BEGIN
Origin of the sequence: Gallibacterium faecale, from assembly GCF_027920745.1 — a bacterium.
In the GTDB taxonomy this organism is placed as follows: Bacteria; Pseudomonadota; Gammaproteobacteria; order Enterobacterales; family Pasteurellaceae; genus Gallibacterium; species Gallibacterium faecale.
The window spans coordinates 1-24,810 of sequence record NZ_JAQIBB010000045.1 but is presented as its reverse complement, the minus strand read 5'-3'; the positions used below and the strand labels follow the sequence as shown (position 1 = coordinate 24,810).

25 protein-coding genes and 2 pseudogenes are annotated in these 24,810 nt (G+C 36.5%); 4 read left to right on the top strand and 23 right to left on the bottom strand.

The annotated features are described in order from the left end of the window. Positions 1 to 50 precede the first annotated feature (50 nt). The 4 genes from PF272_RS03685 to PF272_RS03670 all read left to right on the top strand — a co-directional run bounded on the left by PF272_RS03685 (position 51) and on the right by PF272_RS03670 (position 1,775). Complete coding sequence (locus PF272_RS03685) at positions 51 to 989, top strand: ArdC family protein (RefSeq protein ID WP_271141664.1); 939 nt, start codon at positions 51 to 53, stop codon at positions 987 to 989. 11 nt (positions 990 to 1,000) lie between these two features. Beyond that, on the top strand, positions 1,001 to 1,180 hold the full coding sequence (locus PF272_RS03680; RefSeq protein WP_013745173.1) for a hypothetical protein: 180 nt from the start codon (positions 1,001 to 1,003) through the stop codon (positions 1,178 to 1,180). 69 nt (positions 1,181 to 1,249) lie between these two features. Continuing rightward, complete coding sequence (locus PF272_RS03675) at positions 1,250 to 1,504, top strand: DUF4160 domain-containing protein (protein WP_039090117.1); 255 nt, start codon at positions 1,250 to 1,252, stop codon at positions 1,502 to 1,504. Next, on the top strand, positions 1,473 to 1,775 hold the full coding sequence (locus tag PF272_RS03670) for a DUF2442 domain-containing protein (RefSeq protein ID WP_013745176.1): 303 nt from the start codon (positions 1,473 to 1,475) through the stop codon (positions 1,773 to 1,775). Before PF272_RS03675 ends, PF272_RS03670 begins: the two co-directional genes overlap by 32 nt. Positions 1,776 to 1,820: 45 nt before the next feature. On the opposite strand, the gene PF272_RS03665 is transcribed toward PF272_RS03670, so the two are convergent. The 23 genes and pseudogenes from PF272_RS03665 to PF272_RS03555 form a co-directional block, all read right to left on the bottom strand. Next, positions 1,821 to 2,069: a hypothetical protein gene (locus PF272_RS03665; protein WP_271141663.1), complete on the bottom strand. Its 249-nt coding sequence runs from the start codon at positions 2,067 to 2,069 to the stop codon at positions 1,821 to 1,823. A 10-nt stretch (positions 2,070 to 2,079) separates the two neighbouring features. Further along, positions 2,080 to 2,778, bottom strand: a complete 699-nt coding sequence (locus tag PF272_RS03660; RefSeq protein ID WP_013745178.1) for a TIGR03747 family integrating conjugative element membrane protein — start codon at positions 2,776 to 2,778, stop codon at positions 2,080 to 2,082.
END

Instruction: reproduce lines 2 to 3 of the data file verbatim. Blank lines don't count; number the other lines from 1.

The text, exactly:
In the GTDB taxonomy this organism is placed as follows: Bacteria; Pseudomonadota; Gammaproteobacteria; order Enterobacterales; family Pasteurellaceae; genus Gallibacterium; species Gallibacterium faecale.
The window spans coordinates 1-24,810 of sequence record NZ_JAQIBB010000045.1 but is presented as its reverse complement, the minus strand read 5'-3'; the positions used below and the strand labels follow the sequence as shown (position 1 = coordinate 24,810).